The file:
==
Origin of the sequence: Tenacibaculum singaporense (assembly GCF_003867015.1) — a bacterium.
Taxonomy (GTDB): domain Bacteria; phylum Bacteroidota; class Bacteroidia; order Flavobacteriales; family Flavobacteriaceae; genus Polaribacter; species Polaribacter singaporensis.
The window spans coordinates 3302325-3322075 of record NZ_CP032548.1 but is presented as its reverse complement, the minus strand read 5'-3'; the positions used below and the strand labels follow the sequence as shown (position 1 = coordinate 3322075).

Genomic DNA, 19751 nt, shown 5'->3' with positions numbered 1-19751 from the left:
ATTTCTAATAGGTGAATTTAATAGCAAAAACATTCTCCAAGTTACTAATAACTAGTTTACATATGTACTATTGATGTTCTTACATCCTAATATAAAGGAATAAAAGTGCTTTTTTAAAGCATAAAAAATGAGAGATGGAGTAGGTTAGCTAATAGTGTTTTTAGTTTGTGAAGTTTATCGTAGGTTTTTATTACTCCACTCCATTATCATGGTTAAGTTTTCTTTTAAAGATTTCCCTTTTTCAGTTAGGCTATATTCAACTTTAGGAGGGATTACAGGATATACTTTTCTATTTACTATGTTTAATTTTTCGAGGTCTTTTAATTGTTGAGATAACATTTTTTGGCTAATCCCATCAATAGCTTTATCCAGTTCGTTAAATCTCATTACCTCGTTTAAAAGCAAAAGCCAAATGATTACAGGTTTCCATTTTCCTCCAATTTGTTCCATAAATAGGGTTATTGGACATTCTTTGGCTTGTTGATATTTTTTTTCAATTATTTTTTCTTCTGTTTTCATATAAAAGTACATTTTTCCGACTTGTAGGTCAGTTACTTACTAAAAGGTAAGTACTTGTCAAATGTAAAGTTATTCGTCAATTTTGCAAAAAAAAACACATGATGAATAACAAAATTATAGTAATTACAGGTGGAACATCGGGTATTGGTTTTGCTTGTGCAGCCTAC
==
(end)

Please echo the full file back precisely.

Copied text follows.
Origin of the sequence: Tenacibaculum singaporense (assembly GCF_003867015.1) — a bacterium.
Taxonomy (GTDB): domain Bacteria; phylum Bacteroidota; class Bacteroidia; order Flavobacteriales; family Flavobacteriaceae; genus Polaribacter; species Polaribacter singaporensis.
The window spans coordinates 3302325-3322075 of record NZ_CP032548.1 but is presented as its reverse complement, the minus strand read 5'-3'; the positions used below and the strand labels follow the sequence as shown (position 1 = coordinate 3322075).

Genomic DNA, 19751 nt, shown 5'->3' with positions numbered 1-19751 from the left:
ATTTCTAATAGGTGAATTTAATAGCAAAAACATTCTCCAAGTTACTAATAACTAGTTTACATATGTACTATTGATGTTCTTACATCCTAATATAAAGGAATAAAAGTGCTTTTTTAAAGCATAAAAAATGAGAGATGGAGTAGGTTAGCTAATAGTGTTTTTAGTTTGTGAAGTTTATCGTAGGTTTTTATTACTCCACTCCATTATCATGGTTAAGTTTTCTTTTAAAGATTTCCCTTTTTCAGTTAGGCTATATTCAACTTTAGGAGGGATTACAGGATATACTTTTCTATTTACTATGTTTAATTTTTCGAGGTCTTTTAATTGTTGAGATAACATTTTTTGGCTAATCCCATCAATAGCTTTATCCAGTTCGTTAAATCTCATTACCTCGTTTAAAAGCAAAAGCCAAATGATTACAGGTTTCCATTTTCCTCCAATTTGTTCCATAAATAGGGTTATTGGACATTCTTTGGCTTGTTGATATTTTTTTTCAATTATTTTTTCTTCTGTTTTCATATAAAAGTACATTTTTCCGACTTGTAGGTCAGTTACTTACTAAAAGGTAAGTACTTGTCAAATGTAAAGTTATTCGTCAATTTTGCAAAAAAAAACACATGATGAATAACAAAATTATAGTAATTACAGGTGGAACATCGGGTATTGGTTTTGCTTGTGCAGCCTAC